A scientist finds a way of becoming invisible, but cannot rid himself of the effect. Held up in an isolated village and spied on by the villagers, his attitude slowly changes and he becomes murderously insane.
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Hilarious and a little sad. The stuff of greatness. The addition of Gloria Stuart's character wasn't really necessary, but it's no big deal. I liked how Griffin murdered Kemp in a firey explosion; a welcome change from the novel.
Arguably better than Dracula or Frankenstein, Invisible Man just sparkles as brightly as it did upon release. The effects still stand up today and easily remains one of the greatest horror films. The real magic lies in the whimsical nature that Whale provided-that was sorely lacking in Frankenstein, and came to full fruition with Bride of Frankenstein. And Claude Rains is genius as always.
Fantastic narration by James Whale from the equally great story by visionary writer H.G Wells. Veteran universal pictures craftsman John P. Fulton's visual effects are amazing, even for today's standards. Delightful parable about the corruption of power. The always outstanding Claude Rains incarnates (well, almost entirely with his voice) the scientist who uses his remarkable power to damage society.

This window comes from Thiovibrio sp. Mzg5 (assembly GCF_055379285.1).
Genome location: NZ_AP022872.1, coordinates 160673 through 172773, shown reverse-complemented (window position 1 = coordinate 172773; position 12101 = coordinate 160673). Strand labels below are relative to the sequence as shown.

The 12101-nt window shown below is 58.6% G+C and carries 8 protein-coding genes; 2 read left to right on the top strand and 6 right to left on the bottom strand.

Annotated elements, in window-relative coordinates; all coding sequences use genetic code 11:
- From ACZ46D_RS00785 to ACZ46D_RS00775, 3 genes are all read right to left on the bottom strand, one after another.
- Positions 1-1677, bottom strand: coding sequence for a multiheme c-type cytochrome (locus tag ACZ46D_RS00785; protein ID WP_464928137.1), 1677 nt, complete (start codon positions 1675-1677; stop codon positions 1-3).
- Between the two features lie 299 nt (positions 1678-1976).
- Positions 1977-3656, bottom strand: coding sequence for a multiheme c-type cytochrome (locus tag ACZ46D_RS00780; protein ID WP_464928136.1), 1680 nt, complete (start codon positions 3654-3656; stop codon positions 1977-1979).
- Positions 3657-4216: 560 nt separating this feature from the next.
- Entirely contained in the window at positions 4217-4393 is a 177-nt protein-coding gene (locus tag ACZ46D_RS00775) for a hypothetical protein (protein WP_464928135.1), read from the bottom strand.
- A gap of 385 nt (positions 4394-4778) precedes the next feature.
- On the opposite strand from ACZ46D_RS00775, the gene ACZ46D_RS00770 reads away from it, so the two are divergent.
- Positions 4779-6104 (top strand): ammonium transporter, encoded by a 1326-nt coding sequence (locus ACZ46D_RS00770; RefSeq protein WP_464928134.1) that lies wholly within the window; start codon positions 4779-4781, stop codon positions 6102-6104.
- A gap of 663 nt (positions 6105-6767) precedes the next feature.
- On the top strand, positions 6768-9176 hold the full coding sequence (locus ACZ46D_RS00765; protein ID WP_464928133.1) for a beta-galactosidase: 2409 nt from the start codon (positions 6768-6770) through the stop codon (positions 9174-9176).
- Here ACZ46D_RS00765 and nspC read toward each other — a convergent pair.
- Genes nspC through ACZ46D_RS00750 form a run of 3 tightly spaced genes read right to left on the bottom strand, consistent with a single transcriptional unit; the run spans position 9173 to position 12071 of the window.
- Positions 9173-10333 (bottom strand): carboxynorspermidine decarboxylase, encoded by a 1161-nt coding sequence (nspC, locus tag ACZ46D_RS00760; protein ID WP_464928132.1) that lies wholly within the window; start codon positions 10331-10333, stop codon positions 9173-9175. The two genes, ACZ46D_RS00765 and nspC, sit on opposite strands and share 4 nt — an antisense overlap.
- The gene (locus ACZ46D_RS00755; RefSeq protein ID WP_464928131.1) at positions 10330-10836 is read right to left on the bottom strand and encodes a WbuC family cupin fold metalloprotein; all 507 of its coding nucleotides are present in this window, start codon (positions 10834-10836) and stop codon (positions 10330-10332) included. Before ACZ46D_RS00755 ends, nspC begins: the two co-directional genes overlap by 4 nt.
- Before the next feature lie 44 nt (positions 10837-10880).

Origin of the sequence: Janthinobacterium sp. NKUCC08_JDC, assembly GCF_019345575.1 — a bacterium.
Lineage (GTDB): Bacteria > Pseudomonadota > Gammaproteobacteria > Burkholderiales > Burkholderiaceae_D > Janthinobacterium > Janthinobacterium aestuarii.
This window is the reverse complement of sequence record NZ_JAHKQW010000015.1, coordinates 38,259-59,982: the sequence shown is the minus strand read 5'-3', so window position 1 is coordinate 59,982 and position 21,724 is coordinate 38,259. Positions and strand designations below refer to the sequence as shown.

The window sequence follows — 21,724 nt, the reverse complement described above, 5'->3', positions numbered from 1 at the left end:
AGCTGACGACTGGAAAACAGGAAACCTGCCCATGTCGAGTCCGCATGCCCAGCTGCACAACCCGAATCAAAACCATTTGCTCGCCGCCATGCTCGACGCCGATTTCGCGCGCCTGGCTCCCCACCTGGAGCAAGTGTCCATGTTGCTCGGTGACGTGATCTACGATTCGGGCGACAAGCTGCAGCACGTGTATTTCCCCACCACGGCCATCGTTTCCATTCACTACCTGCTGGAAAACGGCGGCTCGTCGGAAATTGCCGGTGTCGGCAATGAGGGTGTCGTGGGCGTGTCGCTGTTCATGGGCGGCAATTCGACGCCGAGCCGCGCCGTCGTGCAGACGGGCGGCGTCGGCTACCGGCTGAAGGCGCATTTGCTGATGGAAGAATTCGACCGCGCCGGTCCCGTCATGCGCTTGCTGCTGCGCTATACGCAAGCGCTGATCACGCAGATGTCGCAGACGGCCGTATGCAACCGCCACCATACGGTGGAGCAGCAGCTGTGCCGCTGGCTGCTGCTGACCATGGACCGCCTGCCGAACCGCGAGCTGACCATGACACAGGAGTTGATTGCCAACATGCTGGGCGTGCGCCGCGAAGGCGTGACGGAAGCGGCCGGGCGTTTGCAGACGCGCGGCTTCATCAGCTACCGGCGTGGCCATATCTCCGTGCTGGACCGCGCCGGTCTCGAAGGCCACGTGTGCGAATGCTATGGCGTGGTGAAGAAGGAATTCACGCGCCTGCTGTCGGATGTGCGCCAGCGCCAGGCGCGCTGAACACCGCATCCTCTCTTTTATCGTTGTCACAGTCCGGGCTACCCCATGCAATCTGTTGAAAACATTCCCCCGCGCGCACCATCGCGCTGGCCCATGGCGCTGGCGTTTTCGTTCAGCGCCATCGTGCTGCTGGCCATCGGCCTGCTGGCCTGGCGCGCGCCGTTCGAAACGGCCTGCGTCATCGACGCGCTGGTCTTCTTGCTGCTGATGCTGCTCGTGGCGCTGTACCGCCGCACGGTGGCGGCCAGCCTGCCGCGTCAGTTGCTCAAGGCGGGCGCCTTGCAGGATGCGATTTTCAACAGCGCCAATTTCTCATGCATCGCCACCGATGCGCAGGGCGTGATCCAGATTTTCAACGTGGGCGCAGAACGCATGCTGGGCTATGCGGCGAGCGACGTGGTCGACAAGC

Como varios de los clásicos de horror de la Universal Pictures, todo inicia con un loco desquiciado obsesionado con algo, en este caso, el ser invisible. ¿De dónde proviene el pánico o el gran clímax de la película? El que un orate está suelto y es invisible. Aunque anticuado, los efectos de invisibilidad para este tiempo no eran grandes retos. Es por eso que la escena de una quijada invisible es la mejor de todas.
after rating the second part of the franchise, i wanted to say something about the first part as well. what i find interesting about this movie is not the invisibility theme (that alone i would openly dislike), but the portrayal of insanity into which invisibility drives an individual. this is an sf movie, but the invisibility issue might as well be the everyday side effect of blending into today's oblivious society.